How to Thrive as a Special Needs Family and Community
Douglas Baker is a wealth manager and parent of two adult children. His son Scott is 22 and is affected by Autism.
We live in a world that is fast-paced, high-tech, image driven and unforgiving, fueled by sensationalized media and reality television shows portraying what is now considered by many to be “normal”. Add to all of this a special needs newborn, child or adult in a family, and reality becomes a sub-world driven by a lifetime of challenges that require incredible commitment, compassion and persistence, as well as a lifespan of specialized planning and services. To thrive instead of simply survive as a family affected by special needs, it is important to have a socially integrated lifestyle with acceptance and great support groups, both personally and professionally.
Who are the special needs families? Families of genetic and birth conditions, or affected by Autism spectrum disorders, mental health and related illnesses, intellectually challenged and learning delayed, and physical or brain impairment though injury or trauma – a global microcosm of cultures that transcend race, religion, gender and the socioeconomic status.
A look at the numbers (compiled 2010-2011)
- 54 million American adults (nearly 20% of population) are affected by a mental or physical disability
- NAMI reported that there are 1 in 4 households affected by a mental illness
- US household wealth is approximately $60 Trillion.
- The math: 1 in 9-10 households are affected by a significant special need.
Over 6% of children ages 5-15 suffer from a disability
What does this mean? Conservatively, 1 in 10 equates to a $6 TRILLION special needs community.
How do we thrive instead of just survive? The special needs world is massive and continually growing. Change is needed to reverse the service and funding cuts and influence legislation to better serve our communities. Facilitating change is really not that difficult. Much of it is a matter of changing to better habits and behavior. A good example of this is eating healthier because of a health risk diagnosis such as diabetes, high cholesterol or high blood pressure.
+ Start using and supporting special needs owned and managed services, business, products, professionals and organizations highly supportive of our communities. We chose every day where we spend our money. Why wouldn’t we be supporting our own community members who are the ones that give back to the community?
+ Start using credit unions or local and community banks instead of these massive banking institutions that are behaving badly with no regard for our working Americans, yet alone our special needs families. You can better support the communities where you live. These local banks usually have better service, lower fees and almost all give you a certain monthly dollar credit toward ATM fees you may incur elsewhere.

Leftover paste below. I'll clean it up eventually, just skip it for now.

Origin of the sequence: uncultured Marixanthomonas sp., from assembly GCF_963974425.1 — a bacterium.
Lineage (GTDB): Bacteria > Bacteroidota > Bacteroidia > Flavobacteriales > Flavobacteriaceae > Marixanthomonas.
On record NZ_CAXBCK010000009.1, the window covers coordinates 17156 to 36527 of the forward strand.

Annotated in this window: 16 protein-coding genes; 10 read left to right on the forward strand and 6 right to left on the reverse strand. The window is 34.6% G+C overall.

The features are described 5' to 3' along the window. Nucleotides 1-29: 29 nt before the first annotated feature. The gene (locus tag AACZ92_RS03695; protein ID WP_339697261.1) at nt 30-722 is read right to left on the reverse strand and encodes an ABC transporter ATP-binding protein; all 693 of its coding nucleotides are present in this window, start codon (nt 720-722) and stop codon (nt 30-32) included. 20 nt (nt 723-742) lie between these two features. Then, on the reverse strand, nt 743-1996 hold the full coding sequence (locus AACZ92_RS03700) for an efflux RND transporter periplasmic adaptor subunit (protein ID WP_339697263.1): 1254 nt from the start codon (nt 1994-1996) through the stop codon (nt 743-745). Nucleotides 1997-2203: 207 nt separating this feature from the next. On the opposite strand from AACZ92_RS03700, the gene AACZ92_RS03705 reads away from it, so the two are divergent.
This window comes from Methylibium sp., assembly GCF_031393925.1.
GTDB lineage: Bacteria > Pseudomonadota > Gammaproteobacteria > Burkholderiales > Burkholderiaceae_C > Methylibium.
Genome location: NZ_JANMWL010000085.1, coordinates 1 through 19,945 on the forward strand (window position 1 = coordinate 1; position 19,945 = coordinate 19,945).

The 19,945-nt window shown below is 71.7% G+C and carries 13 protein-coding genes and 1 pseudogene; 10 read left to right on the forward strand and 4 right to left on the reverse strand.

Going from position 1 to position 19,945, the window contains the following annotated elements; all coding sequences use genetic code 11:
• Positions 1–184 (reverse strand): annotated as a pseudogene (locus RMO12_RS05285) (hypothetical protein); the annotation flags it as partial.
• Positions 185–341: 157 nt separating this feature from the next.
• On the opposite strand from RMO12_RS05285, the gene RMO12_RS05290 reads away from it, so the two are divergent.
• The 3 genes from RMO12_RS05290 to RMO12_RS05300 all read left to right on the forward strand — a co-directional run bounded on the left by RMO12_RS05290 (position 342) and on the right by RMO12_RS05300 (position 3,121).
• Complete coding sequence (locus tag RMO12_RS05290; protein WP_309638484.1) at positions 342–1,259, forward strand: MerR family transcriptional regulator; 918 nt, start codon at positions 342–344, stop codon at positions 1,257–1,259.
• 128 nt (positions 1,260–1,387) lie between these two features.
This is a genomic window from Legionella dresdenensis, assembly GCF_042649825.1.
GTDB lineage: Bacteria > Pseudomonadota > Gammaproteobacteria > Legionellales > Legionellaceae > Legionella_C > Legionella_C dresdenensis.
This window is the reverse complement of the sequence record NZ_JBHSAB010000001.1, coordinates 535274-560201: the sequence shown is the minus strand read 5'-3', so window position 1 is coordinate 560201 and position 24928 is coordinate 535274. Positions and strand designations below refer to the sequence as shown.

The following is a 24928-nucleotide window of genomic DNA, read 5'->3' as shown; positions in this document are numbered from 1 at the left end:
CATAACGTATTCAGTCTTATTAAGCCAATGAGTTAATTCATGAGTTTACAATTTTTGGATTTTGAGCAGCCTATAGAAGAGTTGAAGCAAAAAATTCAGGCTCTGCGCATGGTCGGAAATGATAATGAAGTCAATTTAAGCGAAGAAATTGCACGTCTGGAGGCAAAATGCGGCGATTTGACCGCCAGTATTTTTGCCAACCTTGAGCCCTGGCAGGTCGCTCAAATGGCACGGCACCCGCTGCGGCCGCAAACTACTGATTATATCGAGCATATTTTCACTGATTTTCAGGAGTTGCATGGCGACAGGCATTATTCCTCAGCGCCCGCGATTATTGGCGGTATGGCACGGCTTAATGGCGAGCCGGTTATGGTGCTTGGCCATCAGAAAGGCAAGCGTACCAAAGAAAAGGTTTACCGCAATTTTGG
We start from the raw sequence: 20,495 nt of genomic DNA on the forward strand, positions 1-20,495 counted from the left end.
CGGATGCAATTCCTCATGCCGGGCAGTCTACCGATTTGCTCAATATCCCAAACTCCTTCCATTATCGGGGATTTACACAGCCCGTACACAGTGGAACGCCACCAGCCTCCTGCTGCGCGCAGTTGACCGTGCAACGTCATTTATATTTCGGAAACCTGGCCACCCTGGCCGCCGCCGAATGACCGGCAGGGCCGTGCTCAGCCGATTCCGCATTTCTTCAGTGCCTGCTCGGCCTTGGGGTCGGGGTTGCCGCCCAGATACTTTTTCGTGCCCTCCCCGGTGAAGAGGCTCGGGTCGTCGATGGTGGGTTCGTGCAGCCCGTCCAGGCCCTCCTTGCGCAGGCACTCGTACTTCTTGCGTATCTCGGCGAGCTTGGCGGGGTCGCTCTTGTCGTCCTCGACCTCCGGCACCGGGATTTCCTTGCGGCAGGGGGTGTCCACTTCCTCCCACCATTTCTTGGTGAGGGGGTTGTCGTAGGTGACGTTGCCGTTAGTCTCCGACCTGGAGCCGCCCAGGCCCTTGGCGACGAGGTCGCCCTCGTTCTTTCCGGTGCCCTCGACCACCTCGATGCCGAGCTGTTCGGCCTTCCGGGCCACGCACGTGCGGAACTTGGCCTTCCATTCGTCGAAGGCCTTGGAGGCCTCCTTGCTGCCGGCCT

Changing legislative poor behavior toward our special needs communities… Yes, we will still have fragmented communities and differing agendas, but unions and big special interests all have their various agendas too, and they always bring their money behind their voices. This legislative game has been defined for decades, and for some reason, our special needs communities have never learned how to play it. Over the last decades, our services have eroded while our numbers have exploded. The math doesn’t work. And in July of this year, it was announced the Federal government expects another $900 Million in reductions if congress doesn’t act before January 2013.
“Either We Organize and Thrive, or Die a Painful Existence Divided…” Today there are small numbers of special needs advisors throughout America working with thousands of families doing just this – building the foundation for a national network and increasing our economic clout. As affected community members, we are the one’s serving, guiding, growing and giving back into our communities. A united effort from our families, the serving professionals, our supporting institutions and foundations, and everyone involved makes this happen. This is our “Occupy Special Needs” movement. Our mission is to make our money visible to increase our services relationally to the communities. Our directives are to support, empower and enhance our own communities. Our measurable results will change the future of special needs legislation, research and services while preserving our American dream.
We are the parents, the advocates and the professionals of special needs. We must also be the “catalyst” of change for our special needs communities and the future of our children. We are tens of millions strong, yet we start with one child, one family and one village at a time.
“It falls upon us and only us – The Village that sustains itself, the Village it takes to raise a child, the Village it takes to support our families” – D. Baker
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